Undoubtedly the long and storied relationship between Tudor Games and the NFL — which we recount in The Unforgettable Buzz — helped the league reconsider the value of Electric Football to the NFL brand. In fact, we have it on good authority that NFL Properties had a copy of The Unforgettable Buzz in their possession during the licensing negotiations. That our work may have played any part in helping the NFL grasp how deep the roots of the NFL-Tudor relationship go…it’s very humbling. A scenario we never dreamed of during the writing of The Unforgettable Buzz.

For all of us in Electric Football, we need to take a deep breath and truly savor what Tudor Games and Doug Strohm have done in returning the NFL to our game. It really is against the odds that a 65-year-old toy would make a “comeback.” But that’s exactly what Electric Football is doing in 2014.

So here’s a giant “Thank You” to Doug and Tudor — it’s Christmas morning in August!


Earl, Roddy & Michael

MFCA CON.7 This Weekend In Cleveland!

One of the biggest Electric Football events of 2014 will take place this weekend (August 1-3) in Cleveland, Ohio. That’s where the Miniature Football Coaches of America are holding their 7th annual convention and Tournament of Champions.

2013 MFCA Champion Jim “The Hulk” Davis will be defending his title, while Adrian Baxter, Eric Robinson and Dave Campbell will be inducted into the MFCA Hall of Fame. 

MFCA CON.7 is an amazing chance to see Electric Football played at the highest level — and also meet some the nicest people you’ll ever meet. The event site is the Sheraton Cleveland Airport. The event schedule is here on the MFCA web site.

Good luck to all coaches! We know that it will be an Electric Football weekend to long remember.


Earl & Roddy

Nominate Electric Football For The Toy Hall of Fame!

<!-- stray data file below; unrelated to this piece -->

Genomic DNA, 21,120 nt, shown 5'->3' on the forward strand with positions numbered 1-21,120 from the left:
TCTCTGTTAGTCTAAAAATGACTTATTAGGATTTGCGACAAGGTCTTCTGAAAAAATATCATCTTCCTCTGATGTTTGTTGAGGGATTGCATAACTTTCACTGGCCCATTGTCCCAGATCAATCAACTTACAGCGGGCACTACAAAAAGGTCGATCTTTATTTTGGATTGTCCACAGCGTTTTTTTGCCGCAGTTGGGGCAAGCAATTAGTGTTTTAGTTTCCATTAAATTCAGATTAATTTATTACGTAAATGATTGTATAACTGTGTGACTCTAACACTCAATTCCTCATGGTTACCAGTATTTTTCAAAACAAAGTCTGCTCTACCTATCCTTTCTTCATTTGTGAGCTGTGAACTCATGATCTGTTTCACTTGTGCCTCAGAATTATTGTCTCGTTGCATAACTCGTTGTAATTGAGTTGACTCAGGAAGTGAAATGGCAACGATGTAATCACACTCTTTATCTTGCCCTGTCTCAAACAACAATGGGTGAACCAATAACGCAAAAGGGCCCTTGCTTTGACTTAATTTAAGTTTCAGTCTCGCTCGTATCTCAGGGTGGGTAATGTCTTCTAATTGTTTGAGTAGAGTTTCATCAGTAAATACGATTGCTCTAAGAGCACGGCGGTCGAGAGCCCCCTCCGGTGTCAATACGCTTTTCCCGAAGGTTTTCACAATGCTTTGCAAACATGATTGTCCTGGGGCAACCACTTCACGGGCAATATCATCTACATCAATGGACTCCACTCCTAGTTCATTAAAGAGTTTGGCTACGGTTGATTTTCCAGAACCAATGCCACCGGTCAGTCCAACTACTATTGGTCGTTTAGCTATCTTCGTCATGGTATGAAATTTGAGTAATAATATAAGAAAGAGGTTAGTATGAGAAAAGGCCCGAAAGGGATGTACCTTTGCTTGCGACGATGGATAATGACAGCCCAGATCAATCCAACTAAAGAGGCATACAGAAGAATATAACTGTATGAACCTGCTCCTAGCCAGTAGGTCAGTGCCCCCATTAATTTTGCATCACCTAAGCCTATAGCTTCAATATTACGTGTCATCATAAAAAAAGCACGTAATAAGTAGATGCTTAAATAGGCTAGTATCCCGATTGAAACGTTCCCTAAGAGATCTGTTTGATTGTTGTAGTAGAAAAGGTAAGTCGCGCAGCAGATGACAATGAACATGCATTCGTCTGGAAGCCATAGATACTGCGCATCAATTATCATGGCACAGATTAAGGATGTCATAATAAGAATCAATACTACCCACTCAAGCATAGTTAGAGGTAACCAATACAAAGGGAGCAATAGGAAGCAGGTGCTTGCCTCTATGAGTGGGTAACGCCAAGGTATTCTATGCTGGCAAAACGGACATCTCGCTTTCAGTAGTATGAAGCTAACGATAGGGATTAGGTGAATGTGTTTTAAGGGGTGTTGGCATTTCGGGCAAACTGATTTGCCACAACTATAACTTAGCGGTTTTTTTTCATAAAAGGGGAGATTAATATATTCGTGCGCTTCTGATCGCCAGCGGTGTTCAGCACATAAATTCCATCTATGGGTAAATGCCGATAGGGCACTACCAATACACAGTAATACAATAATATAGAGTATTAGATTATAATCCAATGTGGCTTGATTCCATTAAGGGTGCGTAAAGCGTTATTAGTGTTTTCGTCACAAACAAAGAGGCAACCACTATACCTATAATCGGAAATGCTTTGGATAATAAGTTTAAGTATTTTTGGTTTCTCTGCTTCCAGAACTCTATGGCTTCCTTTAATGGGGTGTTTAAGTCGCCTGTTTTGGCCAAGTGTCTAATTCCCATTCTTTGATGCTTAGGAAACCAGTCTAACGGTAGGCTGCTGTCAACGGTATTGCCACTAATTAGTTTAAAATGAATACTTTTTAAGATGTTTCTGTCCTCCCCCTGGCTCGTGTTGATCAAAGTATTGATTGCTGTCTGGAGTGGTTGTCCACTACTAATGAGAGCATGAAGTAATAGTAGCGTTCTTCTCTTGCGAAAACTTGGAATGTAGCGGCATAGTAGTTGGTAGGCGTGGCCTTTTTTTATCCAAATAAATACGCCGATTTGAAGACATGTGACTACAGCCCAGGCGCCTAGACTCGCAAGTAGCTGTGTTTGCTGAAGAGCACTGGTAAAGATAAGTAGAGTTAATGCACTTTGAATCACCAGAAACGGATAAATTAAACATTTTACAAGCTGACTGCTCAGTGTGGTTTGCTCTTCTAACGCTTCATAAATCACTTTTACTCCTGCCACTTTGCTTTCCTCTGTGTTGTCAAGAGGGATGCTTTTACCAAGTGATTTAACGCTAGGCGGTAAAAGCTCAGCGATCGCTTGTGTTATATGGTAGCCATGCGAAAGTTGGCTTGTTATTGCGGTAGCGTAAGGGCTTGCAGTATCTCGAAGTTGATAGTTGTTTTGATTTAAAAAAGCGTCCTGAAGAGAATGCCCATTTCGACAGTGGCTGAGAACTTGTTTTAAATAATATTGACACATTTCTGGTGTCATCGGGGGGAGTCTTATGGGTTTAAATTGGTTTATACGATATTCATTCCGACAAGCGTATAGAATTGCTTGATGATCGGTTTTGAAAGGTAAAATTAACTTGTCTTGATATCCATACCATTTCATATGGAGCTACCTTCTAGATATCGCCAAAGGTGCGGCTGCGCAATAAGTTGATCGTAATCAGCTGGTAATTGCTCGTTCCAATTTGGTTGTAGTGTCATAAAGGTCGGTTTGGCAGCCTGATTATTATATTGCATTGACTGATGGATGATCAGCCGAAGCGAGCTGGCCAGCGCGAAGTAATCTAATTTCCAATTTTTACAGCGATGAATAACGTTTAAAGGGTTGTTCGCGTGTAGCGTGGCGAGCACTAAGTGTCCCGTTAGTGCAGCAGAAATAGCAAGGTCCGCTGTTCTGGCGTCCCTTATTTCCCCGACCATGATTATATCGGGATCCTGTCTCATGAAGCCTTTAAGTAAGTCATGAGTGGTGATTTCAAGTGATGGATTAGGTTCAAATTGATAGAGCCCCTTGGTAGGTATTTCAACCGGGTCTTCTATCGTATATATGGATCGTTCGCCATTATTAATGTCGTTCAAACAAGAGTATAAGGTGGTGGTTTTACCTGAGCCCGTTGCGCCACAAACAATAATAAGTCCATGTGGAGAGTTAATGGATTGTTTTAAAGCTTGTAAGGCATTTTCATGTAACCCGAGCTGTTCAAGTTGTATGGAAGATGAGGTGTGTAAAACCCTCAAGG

Electric Football needs to be in the National Toy Hall of Fame. It’s a simple fact, and we at The Unforgettable Buzz are grateful to Tudor Games for getting out in front with this issue for the month of July.

Here’s a pretty cool list: Barbie, Etch-A-Sketch, Silly Putty, Hot Wheels, Big Wheel, GI Joe, Slinky Tonka Toys, LEGO, Lincoln Logs, Monopoly, Mr. Potato Head, Electric Football. All are classic and iconic childhood toys. It’s a point that no one would argue.

Another interesting point about the list is that all of those toy have been inducted into National Toy Hall of Fame…except one. Can you guess which one?

It’s our own Electric Football.

So maybe this year, Electric Football’s time has come. Our book The Unforgettable Buzz documents conclusively Electric Football’s position as one of the most beloved toys of all time. But we all have to do our part…and it’s really not all that hard. 

Just click on the link below and fill out the form to nominate Electric Football for the Toy Hall of Fame. And pass the nomination form on to everybody you know who loves Electric Football. The nomination period closes on July 31. Together we can make 2014 one of the most memorable years in Electric Football history. All those NFL players at the top of this post are counting on us!!



Earl, Roddy & Michael

Searching For Electric Football – The Old School Method

The only Electric Football find during an expedition to Reningers Collectibles Extravaganza in Kutztown, PA.

Over the weekend I went “old school” in search of vintage Electric Football items, visiting the Renningers Collectibles Extravaganza in Kutztown, PA. There was a time when actual legwork — that is, walking around a toy show, antique show or flea market — was a pretty fruitful way to pick up Electric Football stuff. And Renningers was one of the “can’t miss”
shows in the entire Northeast.

The Renningers Collectibles Extravaganza

Things could be crazy cheap, owing to vendors who were willing to unload games to anyone who showed interest. As we all know, Electric Football games are on the large side (if we’re lucky) and take up a lot of space on a display table. They also take up space in whatever vehicle they’re transported in. Dealers basically couldn’t wait to get rid of their Electric Football items.